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Quartz Daily Brief—Americas edition—US “full employment” nears, Xi meets Ma, Californian porn protection

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What to watch for today and over the weekend

The Taiwanese and Chinese presidents meet for the first time. Ma Ying-jeou will meet Xi Jinping on Saturday in Singapore, and is expected to express a desire to maintain the island’s status quo with the mainland. But the meeting could fuel more anti-China sentiment in Taiwan.

A general election in Myanmar. Opposition leader Aung San Suu Kyi is barred from winning the presidency, and more than 1 million minority citizens cannot take part in Sunday’s vote. Nevertheless, it remains the most important election since the military overturned democratic elections in 1990.

Flight disruption in Europe.

Following a breakdown in negotiations over early retirement benefits and pensions, Lufthansa’s cabin crew are conducting a 

week-long labor strike

. Meanwhile, some of the 19,000 British nationals on holiday in Sharm el-Sheikh in Egypt

will be flown back home

, after the UK cancelled flights to and fro following a Russian plane crash.

The US publishes jobs data. Economists expect that about 180,000 jobs were added in October, and that the unemployment rate fell to 5%—close to the 4.9% the Fed considers “consistent with full employment.” Quartz, as always, will be live-charting the numbers.

While you were sleeping

The US probed ExxonMobil over climate claims. A subpoena issued earlier this week requested internal emails and other records, according to the New York Times (paywall). The investigation centers on whether Exxon’s statements to investors about the threat of climate change were consistent with the company’s own research.

Takata cut its full-year profit forecast by 75%. The Japanese airbag manufacturer expects a net profit of 5 billion yen ($41 million) for the year ending in March, after major customers dropped it as a supplier. Takata, whose airbags have been linked to eight deaths, reported a first-half loss of 5.6 billion yen (paywall).

AstraZeneca agreed to buy a US drug maker. The Anglo-Swedish pharmaceutical giant will pay $2.7 billion in cash for ZS Pharma, which makes a potential blockbuster drug for a deadly condition known as hyperkalaemia. The acquisition could help AstraZeneca replenish its aging pipeline of drugs.

Singapore Air offered to take Tiger Airways private. The airline offered investors in the loss-making budget airline S$0.41 ($0.29) per share—a 32% premium on yesterday’s closing price but far lower than the original IPO price of S$1.50 back in 2010. Singapore-based Tiger Airways could be expecting a turnaround soon, after cutting loss-making routes.

Rebel groups in Syria have used chemical weapons. The Organisation for the Prohibition of Chemical Weapons, an international watchdog, said non-government fighters had used mustard gas, according to Reuters. The group did not assign blame, but some sources suspected ISIL of using the weapon.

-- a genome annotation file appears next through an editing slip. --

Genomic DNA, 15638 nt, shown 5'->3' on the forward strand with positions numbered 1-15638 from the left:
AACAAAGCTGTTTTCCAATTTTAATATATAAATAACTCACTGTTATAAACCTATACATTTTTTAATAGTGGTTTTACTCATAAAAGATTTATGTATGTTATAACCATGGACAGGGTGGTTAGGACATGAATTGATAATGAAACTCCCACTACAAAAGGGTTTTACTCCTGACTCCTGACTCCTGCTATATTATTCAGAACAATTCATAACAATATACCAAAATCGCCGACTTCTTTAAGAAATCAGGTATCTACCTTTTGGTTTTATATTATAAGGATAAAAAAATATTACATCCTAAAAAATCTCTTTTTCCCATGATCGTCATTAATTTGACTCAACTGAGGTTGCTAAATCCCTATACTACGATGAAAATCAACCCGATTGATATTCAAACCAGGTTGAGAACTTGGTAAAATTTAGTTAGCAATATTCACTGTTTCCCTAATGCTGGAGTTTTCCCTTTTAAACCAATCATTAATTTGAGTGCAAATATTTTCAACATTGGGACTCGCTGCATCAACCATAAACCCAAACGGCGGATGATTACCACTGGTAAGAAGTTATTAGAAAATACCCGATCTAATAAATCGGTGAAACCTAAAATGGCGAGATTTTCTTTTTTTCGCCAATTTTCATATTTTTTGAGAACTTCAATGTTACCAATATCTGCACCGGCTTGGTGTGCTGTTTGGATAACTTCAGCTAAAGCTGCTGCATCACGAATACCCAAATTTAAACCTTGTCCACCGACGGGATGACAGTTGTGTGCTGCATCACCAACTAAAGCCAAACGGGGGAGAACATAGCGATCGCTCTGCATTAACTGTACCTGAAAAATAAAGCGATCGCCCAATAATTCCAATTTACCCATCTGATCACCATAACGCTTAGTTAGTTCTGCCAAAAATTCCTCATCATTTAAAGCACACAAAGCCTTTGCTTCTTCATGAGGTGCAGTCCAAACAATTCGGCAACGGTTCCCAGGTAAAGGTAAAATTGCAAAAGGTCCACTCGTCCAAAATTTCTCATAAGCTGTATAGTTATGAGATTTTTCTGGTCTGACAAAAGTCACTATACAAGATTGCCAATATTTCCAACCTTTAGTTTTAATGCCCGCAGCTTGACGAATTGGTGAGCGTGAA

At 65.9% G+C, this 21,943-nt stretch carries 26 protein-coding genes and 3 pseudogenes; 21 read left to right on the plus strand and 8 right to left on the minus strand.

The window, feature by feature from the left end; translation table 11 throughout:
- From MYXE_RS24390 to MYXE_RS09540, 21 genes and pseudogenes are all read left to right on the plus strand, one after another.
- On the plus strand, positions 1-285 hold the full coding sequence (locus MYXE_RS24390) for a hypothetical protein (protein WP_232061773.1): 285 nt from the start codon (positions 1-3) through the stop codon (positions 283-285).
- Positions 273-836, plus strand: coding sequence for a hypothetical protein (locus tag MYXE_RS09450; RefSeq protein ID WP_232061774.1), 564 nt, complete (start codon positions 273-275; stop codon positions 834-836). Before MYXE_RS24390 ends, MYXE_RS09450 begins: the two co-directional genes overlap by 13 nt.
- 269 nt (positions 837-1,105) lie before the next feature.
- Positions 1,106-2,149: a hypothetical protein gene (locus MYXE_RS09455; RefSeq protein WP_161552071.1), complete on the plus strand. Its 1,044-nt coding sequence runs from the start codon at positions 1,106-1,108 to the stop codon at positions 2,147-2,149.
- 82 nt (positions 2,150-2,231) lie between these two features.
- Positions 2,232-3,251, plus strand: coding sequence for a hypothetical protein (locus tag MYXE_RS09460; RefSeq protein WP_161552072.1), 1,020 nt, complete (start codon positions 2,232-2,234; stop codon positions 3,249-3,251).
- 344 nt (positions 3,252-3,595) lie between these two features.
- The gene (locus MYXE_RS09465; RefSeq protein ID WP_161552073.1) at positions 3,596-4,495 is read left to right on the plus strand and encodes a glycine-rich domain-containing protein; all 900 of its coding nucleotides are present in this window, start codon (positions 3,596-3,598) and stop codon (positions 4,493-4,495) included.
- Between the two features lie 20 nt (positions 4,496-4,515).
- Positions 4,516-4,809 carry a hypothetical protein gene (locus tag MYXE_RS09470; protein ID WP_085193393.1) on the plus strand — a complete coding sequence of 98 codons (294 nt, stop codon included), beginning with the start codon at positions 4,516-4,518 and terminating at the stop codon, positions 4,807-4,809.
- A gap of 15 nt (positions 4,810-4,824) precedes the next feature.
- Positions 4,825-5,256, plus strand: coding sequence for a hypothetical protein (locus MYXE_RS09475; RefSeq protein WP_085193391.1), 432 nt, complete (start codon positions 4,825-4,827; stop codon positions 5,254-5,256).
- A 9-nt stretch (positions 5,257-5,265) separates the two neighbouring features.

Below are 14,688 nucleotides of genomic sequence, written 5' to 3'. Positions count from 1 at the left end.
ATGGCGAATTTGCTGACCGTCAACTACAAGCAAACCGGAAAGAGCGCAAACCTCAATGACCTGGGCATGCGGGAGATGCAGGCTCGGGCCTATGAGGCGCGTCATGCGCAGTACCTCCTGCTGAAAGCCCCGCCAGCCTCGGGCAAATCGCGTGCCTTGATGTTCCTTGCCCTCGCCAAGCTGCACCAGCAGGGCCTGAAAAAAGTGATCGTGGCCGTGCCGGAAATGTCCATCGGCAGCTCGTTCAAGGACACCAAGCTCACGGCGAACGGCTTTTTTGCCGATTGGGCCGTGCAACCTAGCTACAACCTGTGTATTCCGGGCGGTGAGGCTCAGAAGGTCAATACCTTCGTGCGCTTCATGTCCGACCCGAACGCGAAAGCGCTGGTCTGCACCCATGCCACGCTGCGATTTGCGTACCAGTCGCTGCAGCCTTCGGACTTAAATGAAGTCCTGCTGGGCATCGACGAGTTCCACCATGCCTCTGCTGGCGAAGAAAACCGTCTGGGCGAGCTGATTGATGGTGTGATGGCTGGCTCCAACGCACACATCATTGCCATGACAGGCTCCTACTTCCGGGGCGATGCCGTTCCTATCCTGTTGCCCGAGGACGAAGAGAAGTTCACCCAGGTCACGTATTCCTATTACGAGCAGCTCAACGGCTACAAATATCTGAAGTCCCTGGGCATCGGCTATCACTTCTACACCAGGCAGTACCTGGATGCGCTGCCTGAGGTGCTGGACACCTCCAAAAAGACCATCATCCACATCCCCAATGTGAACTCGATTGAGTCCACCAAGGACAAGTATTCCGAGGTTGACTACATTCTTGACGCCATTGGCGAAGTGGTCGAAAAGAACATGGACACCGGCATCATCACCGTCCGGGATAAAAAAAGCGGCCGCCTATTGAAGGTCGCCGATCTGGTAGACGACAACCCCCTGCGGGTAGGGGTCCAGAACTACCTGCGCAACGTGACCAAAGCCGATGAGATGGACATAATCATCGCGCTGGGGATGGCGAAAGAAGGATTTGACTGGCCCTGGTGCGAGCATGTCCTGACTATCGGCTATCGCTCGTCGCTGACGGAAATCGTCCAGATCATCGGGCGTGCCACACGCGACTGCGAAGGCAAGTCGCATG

Car sales in China got a major boost.

Sales in the world’s largest auto market

rose by 11% in October

after the government lowered tax rates to boost car purchases. Auto brands were also discounting their models, 

following earlier sales declines

.

Quartz obsession interlude

Aamna Mohdin on the sprawling refugee encampment in Europe’s heart. “The settlement on the outskirts of Calais, on the northern French coast, has no official name, but everyone calls it ‘the Jungle.’ The estimated 6,000 migrants who live there cohabit with rats and mice, in makeshift shelters frequently exposed to flooding. They have to share 40 toilets with no hand-washing facilities, drink from water sources contaminated by feces, and deal with regular outbreaks of tuberculosis and scabies.” Read more here.

Matters of debate

There was a hidden feminism in China’s one-child policy. It was hugely beneficial for girls’ education.

Strong unions are crucial to a strong democracy. They ease social unrest and create the conditions for peace.

The plane crash in Egypt is enmeshed in a secret war. Rival powers have strategic reasons to push their own theories.

Africa’s crippling 20th century debt trap could be on its way back. The continent’s sovereign debt levels are rising fast.

Peace in Syria depends on Iran and Saudi Arabia. Talks are pointless if the two rivals can’t come together.

Surprising discoveries

Amazon’s brick-and-mortar book store has no price tags. You have to scan barcodes with your smartphone.

Malaysia’s corruption scandal inspired a song that went viral. The lyrics are vague enough to keep the songwriter out of trouble, probably.

Happier populations have more baby boys. Fewer are born during periods of stress.

Xi Jinping and Ma Ying-jeou will split their dinner bill. The Chinese and Taiwanese presidents will also not refer to each other as presidents.

Californian porn stars could be forced to wear protective goggles. Bad news for porn fans—unless you’re into that sort of thing.

Our best wishes for a productive day. Please send any news, comments, other presidents who went Dutch, and money shot-deterring goggles to hi@qz.com. You can follow us on Twitter for updates throughout the day.

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